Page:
Every franchise has its black sheep, and until this week Marvel’s black sheep (at least cinematically) was the Hulk. The jolly green giant’s first movie came back in 2003, and then a sequel/reboot followed in 2008, the same year Iron Man started the Avengers series in earnest. Sure enough, Iron Man out-earned The Incredible Hulk by more than a two-to-one margin, and both Hulk flicks were all but forgotten.
Now we get the second in the Thor series. The first, directed by Kenneth Branagh, was heavy on the mythology but light on pretty much everything else, including quality. Thor: The Dark World, unfortunately, follows suit. And though it does manage to (barely) outshine the original, it’s still worlds away from the excellence we saw in the Iron Man series, Captain America: The First Avenger, and, of course, The Avengers itself—which is easily the best of the bunch so far.
The plot is once again needlessly convoluted and rife with plot points only a comic book could provide. There’s something about a dark time and Thor’s grandfather fighting Dark Elves (not the North Pole kind), and a smoky, mercurial substance called The Aether that was so bad that it was buried deep away so it would never be found. The real kicker, though? It just so happens that the one person who trips on the stuff eons later is none other than Thor’s current girlfriend.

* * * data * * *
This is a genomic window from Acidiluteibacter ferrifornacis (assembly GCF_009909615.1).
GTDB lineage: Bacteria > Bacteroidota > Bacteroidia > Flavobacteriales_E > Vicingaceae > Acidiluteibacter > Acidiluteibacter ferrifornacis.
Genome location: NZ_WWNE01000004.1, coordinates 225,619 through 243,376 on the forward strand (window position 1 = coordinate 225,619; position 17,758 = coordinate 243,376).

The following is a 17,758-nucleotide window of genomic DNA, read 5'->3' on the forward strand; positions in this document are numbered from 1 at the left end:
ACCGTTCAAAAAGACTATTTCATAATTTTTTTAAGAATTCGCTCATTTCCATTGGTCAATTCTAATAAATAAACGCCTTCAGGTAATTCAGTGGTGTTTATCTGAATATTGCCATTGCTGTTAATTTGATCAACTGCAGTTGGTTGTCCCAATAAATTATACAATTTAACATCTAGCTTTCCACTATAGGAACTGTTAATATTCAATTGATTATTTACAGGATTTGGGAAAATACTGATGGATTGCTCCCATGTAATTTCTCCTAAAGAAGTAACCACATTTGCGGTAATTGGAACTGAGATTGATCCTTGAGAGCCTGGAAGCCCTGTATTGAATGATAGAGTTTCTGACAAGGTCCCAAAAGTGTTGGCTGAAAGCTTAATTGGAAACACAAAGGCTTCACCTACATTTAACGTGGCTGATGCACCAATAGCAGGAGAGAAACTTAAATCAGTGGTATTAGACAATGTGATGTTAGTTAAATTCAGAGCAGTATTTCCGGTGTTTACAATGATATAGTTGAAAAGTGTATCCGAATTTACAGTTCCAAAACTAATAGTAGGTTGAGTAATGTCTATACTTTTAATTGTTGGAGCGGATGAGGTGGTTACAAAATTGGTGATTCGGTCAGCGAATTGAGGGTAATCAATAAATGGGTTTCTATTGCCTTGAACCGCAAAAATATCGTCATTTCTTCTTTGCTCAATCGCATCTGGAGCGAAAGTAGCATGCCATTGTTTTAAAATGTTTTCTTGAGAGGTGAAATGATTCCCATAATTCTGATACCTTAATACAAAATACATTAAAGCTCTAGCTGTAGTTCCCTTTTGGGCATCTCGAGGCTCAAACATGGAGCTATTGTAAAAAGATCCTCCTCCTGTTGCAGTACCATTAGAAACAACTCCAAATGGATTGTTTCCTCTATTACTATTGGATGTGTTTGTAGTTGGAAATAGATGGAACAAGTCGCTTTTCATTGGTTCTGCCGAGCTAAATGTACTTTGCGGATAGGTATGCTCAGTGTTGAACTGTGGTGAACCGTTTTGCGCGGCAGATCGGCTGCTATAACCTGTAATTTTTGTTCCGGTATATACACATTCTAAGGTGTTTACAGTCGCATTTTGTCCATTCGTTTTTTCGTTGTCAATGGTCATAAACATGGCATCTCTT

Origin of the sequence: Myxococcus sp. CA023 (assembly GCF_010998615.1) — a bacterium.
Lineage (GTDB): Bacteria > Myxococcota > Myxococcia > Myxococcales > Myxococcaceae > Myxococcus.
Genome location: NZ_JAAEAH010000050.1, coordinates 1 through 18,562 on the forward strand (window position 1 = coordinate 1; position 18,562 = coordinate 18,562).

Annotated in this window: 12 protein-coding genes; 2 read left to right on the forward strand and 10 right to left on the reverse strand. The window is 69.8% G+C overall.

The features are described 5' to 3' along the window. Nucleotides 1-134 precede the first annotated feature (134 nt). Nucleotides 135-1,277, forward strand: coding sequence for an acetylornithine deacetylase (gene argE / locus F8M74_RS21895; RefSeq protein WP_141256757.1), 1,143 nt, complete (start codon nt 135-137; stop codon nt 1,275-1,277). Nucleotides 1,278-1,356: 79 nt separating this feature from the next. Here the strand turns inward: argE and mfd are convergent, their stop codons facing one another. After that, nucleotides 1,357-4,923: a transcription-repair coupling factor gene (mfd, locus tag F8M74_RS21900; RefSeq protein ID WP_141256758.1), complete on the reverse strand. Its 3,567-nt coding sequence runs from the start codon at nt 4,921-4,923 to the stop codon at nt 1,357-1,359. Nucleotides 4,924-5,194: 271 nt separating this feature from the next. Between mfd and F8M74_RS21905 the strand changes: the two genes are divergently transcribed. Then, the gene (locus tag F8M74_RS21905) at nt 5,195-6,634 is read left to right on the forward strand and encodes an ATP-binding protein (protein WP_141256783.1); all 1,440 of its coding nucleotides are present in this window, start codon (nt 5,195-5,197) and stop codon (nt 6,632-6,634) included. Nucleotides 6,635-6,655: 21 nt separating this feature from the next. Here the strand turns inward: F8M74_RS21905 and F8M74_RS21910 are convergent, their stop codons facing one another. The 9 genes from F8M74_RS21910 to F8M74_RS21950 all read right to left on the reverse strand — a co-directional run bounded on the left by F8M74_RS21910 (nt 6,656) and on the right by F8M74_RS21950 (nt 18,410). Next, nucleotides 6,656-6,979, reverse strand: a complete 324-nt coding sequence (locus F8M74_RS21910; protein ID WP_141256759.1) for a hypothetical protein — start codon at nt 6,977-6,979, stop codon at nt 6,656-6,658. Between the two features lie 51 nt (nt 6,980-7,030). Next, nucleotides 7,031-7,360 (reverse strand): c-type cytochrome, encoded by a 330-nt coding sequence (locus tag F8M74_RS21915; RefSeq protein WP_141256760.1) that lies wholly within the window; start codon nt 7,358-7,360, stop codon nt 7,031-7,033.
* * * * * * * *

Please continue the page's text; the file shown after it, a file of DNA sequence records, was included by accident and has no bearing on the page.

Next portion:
Indeed, lovely Jane (Natalie Portman) becomes infected with the Aether, and Thor (Chris Hemsworth) needs to save the day while at the same time preventing the Elven leader Malekith (Christoper Eccleston) from getting his hand on it and becoming all-powerful when the Seven Realms line up. Or something.
Director Alan Taylor, who has recently helmed stellar episodes of Game of Thrones and Mad Men, tries to match the visual effects of The Avengers and the mythology of Thrones but falls short on both. The effects are nice, sure, but there’s nothing groundbreaking here, and there’s frankly too much set up (it takes more than an hour for Thor: The Dark World to get going).
The script, likewise, is also more sluggish than sluggo. I can only assume it’s due to the fact that it was yet another screenplay-by-committee—three writers adapting a story by two other men (including the late Don Payne).
Though Hemsworth and Portman have all the chemistry of oil and water, we can at least be thankful for Tom Hiddleston’s hilarious and sneering portrayal of Thor’s bad, bad brother Loki. He easily steals the movie every time he’s on screen, and if I were a bigwig at Marvel I would immediately greenlight an entire series of Loki flicks. Yesterday.
We’re told, after the credits, that “Thor will return”, but I’d be fine waiting a good long while for that—unless they’re counting his role in the 2015 Avengers sequel. Alas, the best part of Thor: The Dark World may just be the Captain America: The Winter Soldier trailer that comes before it.